I make my own chances.
They had a plan. Wayland (Pablo Schreiber) would make as much money as he could running drugs for his local motorcycle club until he and high school sweetheart Dolores (Jena Malone) had enough to drive to Los Angeles and make their dreams come true. An undercover police officer changed all that, though. Instead of watching the sunrise over the Pacific together, Wayland found himself in jail for fifteen years while Dolores sought to make do on her own en route to having three kids from three different fathers. That they would ever think a reunion could reclaim the spark of their youth is a fantasy in and of itself and yet seeing each other after so much time has them believing their long-lost happy ending might remain possible.
First-time writer/director Sabrina Doyle may not have grown up in working class Oregon, but her own self-proclaimed existence as an outsider in England surely helped her understand what it means to have nothing but the family with which you surround yourself. It’s not always fun and certainly not without it trials and tribulations, but there is something to finding an identity amongst such futility that resonates no matter where you’re from. Dolores and Wayland had each other, but they also had their personal communities of swimming and motorcycles respectively—they were kids after all. She had to let hers go when she got pregnant. His was all he had left considering his stint became a duty once he was asked to snitch. Dreams about “more” often die fastest.
Lorelei is nothing if not a story about redemption as a result. There are the external things like a parole officer giving him one freebie favor, a pastor (Trish Egan‘s Gail) offering a place to stay, and a cousin (Dana Millican‘s Violet) finding a line on work, but the important steps come from within and whether you’re willing to allow yourself that second chance. It’s not an easy thing to do, especially when you’re in the positions Wayland and Dolores find themselves. She can’t just add him into her life and pretend as though he’s always been there to help parent kids already seeking a way out (Chancellor Perry‘s Dodger, Amelia Borgerding‘s Peri, and Parker Pascoe-Sheppard‘s Denim). And he can’t erase prison’s mark on his soul.
Credit Doyle for not letting this thing get out of hand as far as forgetting who these people are underneath their surfaces. A lot of their real counterparts’ problems stem from how outsiders devalue their lives, so they certainly don’t need another work diminishing their worth for some sentimental fairy tale or hard-knock slip back into oblivion. Don’t therefore expect Dolores and Wayland to get married and buy a white picket fence or for the bleak alternative of her getting pregnant yet again right before he finds himself back behind bars. These two may have the odds stacked against them tenfold, but they aren’t stupid. They know the consequences of their actions affect more than themselves now. And those who love them aren’t here to exploit their desperation.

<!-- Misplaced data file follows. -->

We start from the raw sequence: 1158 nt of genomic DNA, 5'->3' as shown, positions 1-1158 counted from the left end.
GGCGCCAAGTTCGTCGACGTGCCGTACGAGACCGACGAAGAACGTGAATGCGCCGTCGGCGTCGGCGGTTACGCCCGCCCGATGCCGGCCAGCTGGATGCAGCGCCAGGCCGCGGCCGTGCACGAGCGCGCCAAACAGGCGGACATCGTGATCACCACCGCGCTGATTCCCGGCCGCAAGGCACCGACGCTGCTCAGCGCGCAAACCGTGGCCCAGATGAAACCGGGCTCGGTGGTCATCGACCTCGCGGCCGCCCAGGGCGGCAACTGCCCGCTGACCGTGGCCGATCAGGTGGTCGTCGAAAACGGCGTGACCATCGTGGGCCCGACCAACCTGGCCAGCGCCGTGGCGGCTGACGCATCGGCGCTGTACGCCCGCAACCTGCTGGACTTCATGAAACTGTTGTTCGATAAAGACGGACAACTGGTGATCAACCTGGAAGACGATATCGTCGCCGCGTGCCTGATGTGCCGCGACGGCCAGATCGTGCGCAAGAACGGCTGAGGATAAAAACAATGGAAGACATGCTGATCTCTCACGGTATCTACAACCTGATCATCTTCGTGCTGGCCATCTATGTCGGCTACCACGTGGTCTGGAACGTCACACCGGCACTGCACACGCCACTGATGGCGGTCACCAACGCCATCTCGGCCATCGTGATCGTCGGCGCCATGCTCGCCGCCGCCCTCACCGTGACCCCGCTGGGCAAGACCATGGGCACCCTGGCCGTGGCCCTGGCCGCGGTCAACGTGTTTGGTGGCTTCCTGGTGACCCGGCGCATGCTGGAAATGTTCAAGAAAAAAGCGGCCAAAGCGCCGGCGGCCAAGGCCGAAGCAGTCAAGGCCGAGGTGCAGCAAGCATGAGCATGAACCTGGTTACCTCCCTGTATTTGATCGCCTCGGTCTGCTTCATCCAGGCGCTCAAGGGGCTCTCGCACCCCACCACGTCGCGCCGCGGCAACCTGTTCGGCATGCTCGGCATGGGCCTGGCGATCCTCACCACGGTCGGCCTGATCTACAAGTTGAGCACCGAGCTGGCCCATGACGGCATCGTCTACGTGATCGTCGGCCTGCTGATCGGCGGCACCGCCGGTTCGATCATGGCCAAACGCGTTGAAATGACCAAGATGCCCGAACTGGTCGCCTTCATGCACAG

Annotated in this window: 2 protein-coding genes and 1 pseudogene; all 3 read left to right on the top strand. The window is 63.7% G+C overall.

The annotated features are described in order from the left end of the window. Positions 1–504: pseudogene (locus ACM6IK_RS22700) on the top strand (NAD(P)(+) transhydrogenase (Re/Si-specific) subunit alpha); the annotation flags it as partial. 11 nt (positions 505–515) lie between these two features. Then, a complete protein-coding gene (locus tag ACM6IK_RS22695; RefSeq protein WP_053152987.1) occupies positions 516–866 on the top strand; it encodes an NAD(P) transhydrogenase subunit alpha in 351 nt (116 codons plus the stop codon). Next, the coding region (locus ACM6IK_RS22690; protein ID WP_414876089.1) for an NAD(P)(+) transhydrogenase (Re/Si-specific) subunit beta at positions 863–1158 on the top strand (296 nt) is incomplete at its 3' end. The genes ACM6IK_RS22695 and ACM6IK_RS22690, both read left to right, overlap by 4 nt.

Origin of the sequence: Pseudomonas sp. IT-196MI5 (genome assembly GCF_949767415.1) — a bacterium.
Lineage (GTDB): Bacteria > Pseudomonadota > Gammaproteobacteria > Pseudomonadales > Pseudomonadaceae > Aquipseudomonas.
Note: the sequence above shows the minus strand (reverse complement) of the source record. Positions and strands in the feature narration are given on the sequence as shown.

That doesn’t mean Wayland’s best friend Kurt (Ryan Findley) is a good influence. He’s just not going to place the man who quite literally saved his life in a position to make him do it again. It also doesn’t mean that Pastor Gail is going to breakthrough and convert him into a God-fearing parishioner. That’s not why she does what she does and her refusal to pretend it is becomes the only reason he’d ever actually willingly ask for her help in the first place. And don’t think that Dolores will suddenly become his angel savior—her “prison” isn’t the same as his by any stretch of the imagination, but to say she hasn’t lost something too is a disingenuous (and frankly misogynistic) misunderstanding of their complex situations.
Them coming together again can still be their salvation, though. He’s been alone for fifteen years because of a selfish act committed as a kid. She hasn’t had a moment to herself for the same amount of time because of her own. Wayland sees her family as a means towards purpose. Dolores sees him as a means towards peace. It’s therefore easy for him to see the big picture and defend her kids since he hasn’t been there every waking minute of their young lives. And it’s easy for her to see his presence as that of a babysitter as much as a lover. He’s the one who ruined their communal future. Now maybe he can be the one that lets her get a bit of it back.
Expect some emotional fireworks along the journey because what they each need from each other isn’t actually each other. Malone is great as a single mother reaching the end of her rope after manufacturing a smile for years. And Schreiber is even better as a man who’s had to learn the hard way that the brotherhood he thought he had wasn’t real. They’re both running into a wall in their sleep because they keep trying to reach their destination together without fully recognizing that’s what got them here in the first place. Their paths can remain parallel, but there will need to be some distance for success. Dolores must find herself on her own. Wayland must do the same with a family that means more than blind loyalty.
The kids are asked to deliver memorable performances too as a result. We need them to be more than symbols. The Iron Cross tattoo on Wayland’s neck isn’t for decoration, but Perry’s Dodger can’t solely be “Black” and serve his purpose as a pathway forward. The ex-con’s macho persona can’t also reduce Pascoe-Sheppard’s Demin’s decision to wear dresses a clichéd avenue towards empathy. They must be real kids alongside Borgerding’s rebellious Peri. They must be more than the superficial attributes a fifteen-years younger Wayland would have written off sight unseen. Because at the end of the day, these children’s dreams have become his and Dolores’ mission. Only through their acceptance will the adults know if their actions are the correct ones. Being loved is redemption enough.
courtesy of Vertical Entertainment